Sociology has been taught at Tulane since 1895 and the first Masters and Ph.D. degrees were awarded in 1904 and 1924, respectively. Currently, the Sociology Department offers B.A., M.A., and Ph.D. degrees. The Departments stated main mission is to focus on urban social problems. Coursework at the undergraduate and graduate levels includes: Social theory; social systems; social psychology, child and family studies; gender and sexuality; demography; urban society; medical sociology; social problems; criminology and deviant behavior; social welfare systems; social stratification; sociology of economy and organizations; criminal justice; Latin American social structures; Latin American urban studies; sociology of work; environmental sociology; qualitative and quantitative research methods; political sociology; development studies; social movements; group behavior; statistics; symbolic interaction. Faculty Research interests not included in the above list of topics covered in specific courses includes: economic sociology; Hungarian society/families; public opinion; family law; cultural studies; race relations and ethnicity; health care;; comparative and historical sociology; historical development of the New Orleans Metro Area; Asian immigration issues; sociology of religion. The Department currently has 13 full-time faculty positions and generally employs 3-4 adjunct professors each year as well. Undergraduate Sociology degrees tend to number between 50 and 60 each year, with an average of 3-4 Masters degrees and 2-3 Ph.D. degrees also being awarded each year.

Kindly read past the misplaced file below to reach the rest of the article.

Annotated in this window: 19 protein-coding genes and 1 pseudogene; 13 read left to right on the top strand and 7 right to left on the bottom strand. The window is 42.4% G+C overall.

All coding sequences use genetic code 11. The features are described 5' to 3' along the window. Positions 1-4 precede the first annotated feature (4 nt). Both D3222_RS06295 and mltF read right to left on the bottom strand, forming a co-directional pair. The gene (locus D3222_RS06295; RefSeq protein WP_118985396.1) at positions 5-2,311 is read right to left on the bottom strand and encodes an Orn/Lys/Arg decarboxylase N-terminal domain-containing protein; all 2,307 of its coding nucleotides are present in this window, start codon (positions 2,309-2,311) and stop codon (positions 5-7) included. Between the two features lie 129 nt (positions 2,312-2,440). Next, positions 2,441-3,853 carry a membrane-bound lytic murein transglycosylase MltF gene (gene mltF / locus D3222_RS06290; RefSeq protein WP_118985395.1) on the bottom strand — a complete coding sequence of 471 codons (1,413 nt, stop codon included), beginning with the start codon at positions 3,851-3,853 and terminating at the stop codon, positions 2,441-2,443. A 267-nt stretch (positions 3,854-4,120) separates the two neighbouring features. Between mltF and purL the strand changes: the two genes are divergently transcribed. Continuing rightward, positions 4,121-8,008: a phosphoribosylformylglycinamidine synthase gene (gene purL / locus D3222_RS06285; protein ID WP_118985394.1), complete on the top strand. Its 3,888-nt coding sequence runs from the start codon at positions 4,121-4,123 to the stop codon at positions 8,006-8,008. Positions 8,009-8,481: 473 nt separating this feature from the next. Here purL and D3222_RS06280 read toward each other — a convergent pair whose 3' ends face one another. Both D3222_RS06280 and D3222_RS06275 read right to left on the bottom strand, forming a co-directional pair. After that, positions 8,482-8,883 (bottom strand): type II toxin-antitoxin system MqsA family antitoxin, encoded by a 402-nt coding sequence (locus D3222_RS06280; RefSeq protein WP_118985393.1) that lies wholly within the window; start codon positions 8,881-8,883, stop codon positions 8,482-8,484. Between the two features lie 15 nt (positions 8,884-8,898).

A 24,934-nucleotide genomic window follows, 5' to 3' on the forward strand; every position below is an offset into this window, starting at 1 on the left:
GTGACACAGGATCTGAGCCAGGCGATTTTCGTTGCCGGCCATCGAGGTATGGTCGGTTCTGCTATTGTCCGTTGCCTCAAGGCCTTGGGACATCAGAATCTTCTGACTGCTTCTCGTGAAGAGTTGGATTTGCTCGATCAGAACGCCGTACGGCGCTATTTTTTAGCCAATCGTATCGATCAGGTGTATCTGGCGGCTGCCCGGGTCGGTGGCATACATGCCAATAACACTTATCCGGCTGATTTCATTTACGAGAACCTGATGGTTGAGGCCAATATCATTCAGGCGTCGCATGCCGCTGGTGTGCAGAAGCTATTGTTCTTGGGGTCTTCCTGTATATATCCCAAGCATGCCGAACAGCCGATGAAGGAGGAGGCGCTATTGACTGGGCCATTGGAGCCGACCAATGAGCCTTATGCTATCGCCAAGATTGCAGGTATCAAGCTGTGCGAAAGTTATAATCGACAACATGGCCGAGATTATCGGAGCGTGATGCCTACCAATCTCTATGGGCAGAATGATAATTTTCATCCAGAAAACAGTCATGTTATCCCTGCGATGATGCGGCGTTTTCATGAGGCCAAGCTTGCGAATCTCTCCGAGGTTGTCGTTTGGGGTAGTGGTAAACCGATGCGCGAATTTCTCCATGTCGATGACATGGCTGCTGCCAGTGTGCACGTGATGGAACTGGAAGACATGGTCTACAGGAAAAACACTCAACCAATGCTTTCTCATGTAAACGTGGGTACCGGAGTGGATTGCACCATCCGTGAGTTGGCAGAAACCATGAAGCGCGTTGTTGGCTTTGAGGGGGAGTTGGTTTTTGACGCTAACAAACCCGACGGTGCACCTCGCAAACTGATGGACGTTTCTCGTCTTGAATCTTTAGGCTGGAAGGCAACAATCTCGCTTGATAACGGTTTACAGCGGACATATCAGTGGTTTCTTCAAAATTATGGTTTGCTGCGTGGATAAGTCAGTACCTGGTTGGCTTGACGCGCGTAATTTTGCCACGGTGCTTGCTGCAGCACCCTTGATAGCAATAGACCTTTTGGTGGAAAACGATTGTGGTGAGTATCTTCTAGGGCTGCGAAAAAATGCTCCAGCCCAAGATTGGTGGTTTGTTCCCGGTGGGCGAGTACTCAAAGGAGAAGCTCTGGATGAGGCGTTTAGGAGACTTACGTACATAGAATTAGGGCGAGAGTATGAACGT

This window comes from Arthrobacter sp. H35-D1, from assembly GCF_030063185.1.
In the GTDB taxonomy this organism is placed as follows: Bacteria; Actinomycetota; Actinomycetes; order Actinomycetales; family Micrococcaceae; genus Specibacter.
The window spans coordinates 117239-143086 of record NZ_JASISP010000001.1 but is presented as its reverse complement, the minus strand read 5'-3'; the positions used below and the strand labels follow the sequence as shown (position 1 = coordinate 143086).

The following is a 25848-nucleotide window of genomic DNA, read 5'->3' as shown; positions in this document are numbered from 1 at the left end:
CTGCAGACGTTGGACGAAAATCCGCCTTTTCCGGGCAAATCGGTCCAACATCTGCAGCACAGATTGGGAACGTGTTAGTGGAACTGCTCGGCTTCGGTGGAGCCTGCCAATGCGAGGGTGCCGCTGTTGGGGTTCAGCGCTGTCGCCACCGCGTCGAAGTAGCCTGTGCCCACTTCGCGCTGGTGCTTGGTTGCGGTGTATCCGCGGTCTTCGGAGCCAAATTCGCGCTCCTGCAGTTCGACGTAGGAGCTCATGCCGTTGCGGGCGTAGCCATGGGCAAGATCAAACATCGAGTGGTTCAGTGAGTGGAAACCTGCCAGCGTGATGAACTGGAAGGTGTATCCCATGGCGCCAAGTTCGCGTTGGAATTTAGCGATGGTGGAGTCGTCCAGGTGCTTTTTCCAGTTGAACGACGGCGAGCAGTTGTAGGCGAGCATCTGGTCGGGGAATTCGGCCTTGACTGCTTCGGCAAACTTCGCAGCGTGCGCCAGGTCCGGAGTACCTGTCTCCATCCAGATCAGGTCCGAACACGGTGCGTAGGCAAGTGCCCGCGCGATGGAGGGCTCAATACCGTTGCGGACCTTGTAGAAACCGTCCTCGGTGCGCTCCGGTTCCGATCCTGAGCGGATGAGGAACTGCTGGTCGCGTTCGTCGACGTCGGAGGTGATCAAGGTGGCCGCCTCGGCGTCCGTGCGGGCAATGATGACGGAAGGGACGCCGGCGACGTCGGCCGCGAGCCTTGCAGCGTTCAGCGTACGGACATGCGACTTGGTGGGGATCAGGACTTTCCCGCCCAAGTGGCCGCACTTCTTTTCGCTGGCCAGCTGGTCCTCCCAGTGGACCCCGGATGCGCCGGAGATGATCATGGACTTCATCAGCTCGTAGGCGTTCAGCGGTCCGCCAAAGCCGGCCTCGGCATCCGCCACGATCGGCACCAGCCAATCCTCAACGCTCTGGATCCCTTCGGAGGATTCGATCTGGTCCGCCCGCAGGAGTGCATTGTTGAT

Subject Resource Guide